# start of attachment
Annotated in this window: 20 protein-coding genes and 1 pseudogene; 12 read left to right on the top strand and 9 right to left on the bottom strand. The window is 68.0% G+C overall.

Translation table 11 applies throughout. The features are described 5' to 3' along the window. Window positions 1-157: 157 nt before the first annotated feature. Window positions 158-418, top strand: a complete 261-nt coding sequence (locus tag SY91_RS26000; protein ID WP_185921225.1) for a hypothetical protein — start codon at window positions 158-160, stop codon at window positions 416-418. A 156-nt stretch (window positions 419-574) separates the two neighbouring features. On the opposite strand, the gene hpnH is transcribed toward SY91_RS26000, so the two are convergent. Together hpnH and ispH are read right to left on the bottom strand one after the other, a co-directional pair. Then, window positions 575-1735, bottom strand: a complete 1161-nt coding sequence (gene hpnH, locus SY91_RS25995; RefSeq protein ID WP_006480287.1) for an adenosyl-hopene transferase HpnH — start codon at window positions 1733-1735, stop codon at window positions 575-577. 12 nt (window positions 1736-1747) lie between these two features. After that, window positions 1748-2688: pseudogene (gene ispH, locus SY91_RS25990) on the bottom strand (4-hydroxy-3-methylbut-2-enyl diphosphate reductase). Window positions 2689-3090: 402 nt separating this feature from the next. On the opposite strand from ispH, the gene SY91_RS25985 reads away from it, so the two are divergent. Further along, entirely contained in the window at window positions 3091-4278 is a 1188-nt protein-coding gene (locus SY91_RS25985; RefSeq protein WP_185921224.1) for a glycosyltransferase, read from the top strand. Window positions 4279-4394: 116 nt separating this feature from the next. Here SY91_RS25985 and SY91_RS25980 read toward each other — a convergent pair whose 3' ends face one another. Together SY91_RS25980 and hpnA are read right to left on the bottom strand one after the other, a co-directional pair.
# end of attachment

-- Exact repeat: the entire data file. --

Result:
Annotated in this window: 20 protein-coding genes and 1 pseudogene; 12 read left to right on the top strand and 9 right to left on the bottom strand. The window is 68.0% G+C overall.

Translation table 11 applies throughout. The features are described 5' to 3' along the window. Window positions 1-157: 157 nt before the first annotated feature. Window positions 158-418, top strand: a complete 261-nt coding sequence (locus tag SY91_RS26000; protein ID WP_185921225.1) for a hypothetical protein — start codon at window positions 158-160, stop codon at window positions 416-418. A 156-nt stretch (window positions 419-574) separates the two neighbouring features. On the opposite strand, the gene hpnH is transcribed toward SY91_RS26000, so the two are convergent. Together hpnH and ispH are read right to left on the bottom strand one after the other, a co-directional pair. Then, window positions 575-1735, bottom strand: a complete 1161-nt coding sequence (gene hpnH, locus SY91_RS25995; RefSeq protein ID WP_006480287.1) for an adenosyl-hopene transferase HpnH — start codon at window positions 1733-1735, stop codon at window positions 575-577. 12 nt (window positions 1736-1747) lie between these two features. After that, window positions 1748-2688: pseudogene (gene ispH, locus SY91_RS25990) on the bottom strand (4-hydroxy-3-methylbut-2-enyl diphosphate reductase). Window positions 2689-3090: 402 nt separating this feature from the next. On the opposite strand from ispH, the gene SY91_RS25985 reads away from it, so the two are divergent. Further along, entirely contained in the window at window positions 3091-4278 is a 1188-nt protein-coding gene (locus SY91_RS25985; RefSeq protein WP_185921224.1) for a glycosyltransferase, read from the top strand. Window positions 4279-4394: 116 nt separating this feature from the next. Here SY91_RS25985 and SY91_RS25980 read toward each other — a convergent pair whose 3' ends face one another. Together SY91_RS25980 and hpnA are read right to left on the bottom strand one after the other, a co-directional pair.